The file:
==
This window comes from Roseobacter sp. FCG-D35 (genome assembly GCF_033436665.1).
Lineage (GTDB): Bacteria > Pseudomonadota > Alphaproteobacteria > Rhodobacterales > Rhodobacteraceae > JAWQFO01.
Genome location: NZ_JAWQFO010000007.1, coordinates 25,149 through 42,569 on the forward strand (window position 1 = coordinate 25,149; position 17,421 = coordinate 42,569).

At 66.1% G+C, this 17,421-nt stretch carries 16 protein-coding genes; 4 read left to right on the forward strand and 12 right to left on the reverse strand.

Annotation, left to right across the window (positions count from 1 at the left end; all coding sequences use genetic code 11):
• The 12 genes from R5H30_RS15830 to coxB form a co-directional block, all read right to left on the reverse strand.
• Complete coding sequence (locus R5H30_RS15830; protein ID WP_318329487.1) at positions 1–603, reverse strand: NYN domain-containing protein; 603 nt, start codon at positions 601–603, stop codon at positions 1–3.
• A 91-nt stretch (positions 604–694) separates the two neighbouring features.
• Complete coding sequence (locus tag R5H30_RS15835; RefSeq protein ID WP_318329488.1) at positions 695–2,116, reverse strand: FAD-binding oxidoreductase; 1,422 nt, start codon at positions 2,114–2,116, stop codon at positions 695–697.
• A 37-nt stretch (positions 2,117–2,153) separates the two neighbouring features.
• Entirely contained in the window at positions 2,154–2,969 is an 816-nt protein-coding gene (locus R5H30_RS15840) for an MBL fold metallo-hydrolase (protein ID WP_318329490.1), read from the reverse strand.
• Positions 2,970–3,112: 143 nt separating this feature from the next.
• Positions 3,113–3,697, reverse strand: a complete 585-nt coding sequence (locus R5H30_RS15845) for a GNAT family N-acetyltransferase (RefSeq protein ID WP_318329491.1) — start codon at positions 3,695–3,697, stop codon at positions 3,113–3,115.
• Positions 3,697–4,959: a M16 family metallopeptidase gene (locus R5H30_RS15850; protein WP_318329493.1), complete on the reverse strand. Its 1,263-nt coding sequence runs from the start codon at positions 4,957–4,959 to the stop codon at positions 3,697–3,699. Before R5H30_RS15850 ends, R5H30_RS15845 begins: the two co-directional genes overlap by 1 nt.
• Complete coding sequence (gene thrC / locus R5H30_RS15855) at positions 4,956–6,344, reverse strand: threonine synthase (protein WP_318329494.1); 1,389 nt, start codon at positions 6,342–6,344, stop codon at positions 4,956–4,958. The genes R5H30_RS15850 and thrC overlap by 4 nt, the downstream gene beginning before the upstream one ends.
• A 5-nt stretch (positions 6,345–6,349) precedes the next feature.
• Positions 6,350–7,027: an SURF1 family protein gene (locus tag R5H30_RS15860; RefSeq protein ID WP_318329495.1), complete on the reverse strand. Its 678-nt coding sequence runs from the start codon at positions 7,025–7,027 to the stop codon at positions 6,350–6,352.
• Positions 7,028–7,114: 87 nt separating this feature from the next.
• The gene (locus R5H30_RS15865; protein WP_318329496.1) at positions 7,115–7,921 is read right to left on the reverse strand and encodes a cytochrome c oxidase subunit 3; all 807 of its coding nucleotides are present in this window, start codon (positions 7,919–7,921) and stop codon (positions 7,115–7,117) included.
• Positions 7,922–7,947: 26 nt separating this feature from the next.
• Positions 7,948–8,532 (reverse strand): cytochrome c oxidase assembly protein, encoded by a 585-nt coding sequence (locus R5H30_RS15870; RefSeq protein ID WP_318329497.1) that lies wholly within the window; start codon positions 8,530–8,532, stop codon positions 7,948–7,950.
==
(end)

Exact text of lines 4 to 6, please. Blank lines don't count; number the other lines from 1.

At 66.1% G+C, this 17,421-nt stretch carries 16 protein-coding genes; 4 read left to right on the forward strand and 12 right to left on the reverse strand.

Annotation, left to right across the window (positions count from 1 at the left end; all coding sequences use genetic code 11):
• The 12 genes from R5H30_RS15830 to coxB form a co-directional block, all read right to left on the reverse strand.